Thursday, March 15, 2007

The Bush administration this week soundly rejected a set of proposals for health care reform from the Citizen’s Health Care Working Group.

The group, made up of 14 health care experts from across the country, was convened by Congress to examine ways to reform the system. Their recommendations included a call for universal health care that would provide a predetermined core set of benefits by 2012.

But the administration balked at the group’s recommendations because they are based on mandates and government intervention rather than consumer choices.

Specifically, the working group advocates a single-benefit package, defined by a federally appointed committee, be made available for all Americans. But that was rejected by the administration.

“A nationally determined set of core benefits would place important decision-making about a person’s health care in the control of federal appointees, rather than allowing the consumer to choose the benefits that best meet their needs,” said Health and Human Services Secretary Michael O. Leavitt.

Instead, the administration will focus on its plan to expand access to basic, affordable health care through market-based approaches such as reforming the tax code to provide a standard tax deduction for individuals purchasing private health insurance and start taxing employer-sponsored health plans.

By taxing employer-sponsored plans, the administration would level the playing field between those who get untaxed health coverage from their employers and those who must buy it in the private sector.

But the tax proposals would only cover from 3 million to 5 million people, while 47 million are currently uninsured. And the tax-deduction savings only amount to about $1,500 per family at the most, which is not a lot of extra cash to spend on pricey medical services.

While the administration seems dead set on not adding to the nation’s staggering $2 trillion annual health care bill, John Sheils of the Lewin Group, a national health care consulting firm based in Virginia, says the administration’s tax reform plan would actually cost $154 billion over 10 years.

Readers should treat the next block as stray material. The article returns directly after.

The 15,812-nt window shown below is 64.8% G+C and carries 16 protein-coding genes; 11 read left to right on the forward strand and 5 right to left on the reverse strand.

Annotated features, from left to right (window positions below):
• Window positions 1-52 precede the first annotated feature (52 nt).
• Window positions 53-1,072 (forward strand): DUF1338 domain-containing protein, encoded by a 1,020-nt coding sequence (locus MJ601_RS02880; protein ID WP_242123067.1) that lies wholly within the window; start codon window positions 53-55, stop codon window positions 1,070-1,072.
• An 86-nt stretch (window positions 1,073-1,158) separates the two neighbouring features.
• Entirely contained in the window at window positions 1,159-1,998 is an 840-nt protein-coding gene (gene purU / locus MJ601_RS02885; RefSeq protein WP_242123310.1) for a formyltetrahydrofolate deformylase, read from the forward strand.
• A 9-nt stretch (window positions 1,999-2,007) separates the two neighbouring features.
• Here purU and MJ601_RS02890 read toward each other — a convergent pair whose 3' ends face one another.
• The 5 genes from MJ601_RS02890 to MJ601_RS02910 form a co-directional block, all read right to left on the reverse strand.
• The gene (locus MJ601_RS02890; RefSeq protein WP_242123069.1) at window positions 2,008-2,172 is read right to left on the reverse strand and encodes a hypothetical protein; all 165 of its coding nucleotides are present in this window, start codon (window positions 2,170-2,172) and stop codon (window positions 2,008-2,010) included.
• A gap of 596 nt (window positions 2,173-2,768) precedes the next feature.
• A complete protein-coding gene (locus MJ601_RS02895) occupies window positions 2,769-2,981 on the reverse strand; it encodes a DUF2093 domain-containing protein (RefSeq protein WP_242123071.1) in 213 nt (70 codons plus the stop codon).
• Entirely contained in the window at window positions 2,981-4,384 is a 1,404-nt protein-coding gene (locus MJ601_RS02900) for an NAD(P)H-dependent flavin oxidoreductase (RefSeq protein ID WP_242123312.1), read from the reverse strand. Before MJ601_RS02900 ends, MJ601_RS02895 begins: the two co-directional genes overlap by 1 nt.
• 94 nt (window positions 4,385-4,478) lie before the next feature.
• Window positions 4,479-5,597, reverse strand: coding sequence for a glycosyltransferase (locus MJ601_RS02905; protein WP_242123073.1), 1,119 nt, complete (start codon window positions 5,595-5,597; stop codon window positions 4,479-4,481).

That’s much more than the administration’s estimates, which suggest overall neutrality. And health care experts think universal coverage would cost $70 million to $100 billion a year, making a budget-neutral approach seem less likely to succeed.

While the administration tries to persuade lawmakers to enact its tax reforms and incremental health care reform, Congress is laying the groundwork for a possible overhaul to the system in the coming years. The Senate Finance Committee on Wednesday began a series of five hearings titled “Moving Toward Universal Coverage.”

Committee Chairman Max Baucus, Montana Democrat, said, “I believe health care should be a right, and I believe America is big enough and rich enough to guarantee that right.”

Meanwhile, speculation making its way through the health care circles of Washington is that the next head of the Centers for Medicare and Medicaid Services (CMS) is likely to be Kerry Weems, a budget director in the Health and Human Services Department.

Mr. Weems will reportedly replace Mark McClellan as the next administrator at the agency as acting CMS Director Leslie Norwalk will announce her departure soon, numerous health care sources said.

“Kerry is a longtime manager who can be relied upon to continue the many activities CMS has under way — continuity will be the theme,” said Joe Antos, a budget specialist at the American Enterprise Institute.

“The last year and half of an administration is not a time when you see new initiatives.”

The possibility of Ms. Norwalk’s departure would leave CMS without an experienced health care resource with valuable knowledge of the Medicare Modernization Act of 2003, a law that implemented much more than the new prescription drug benefit.

Mr. Antos pointed out that Abby Block, longtime health insurance policy wonk and current director of CMS’s Center for Beneficiary Choices, may retire in the near future.

“This is a critical time for Medicare,” he said. “The likely departures of key personnel over the next two years will certainly mean the program will change — even without legislation from [Capitol] Hill.”

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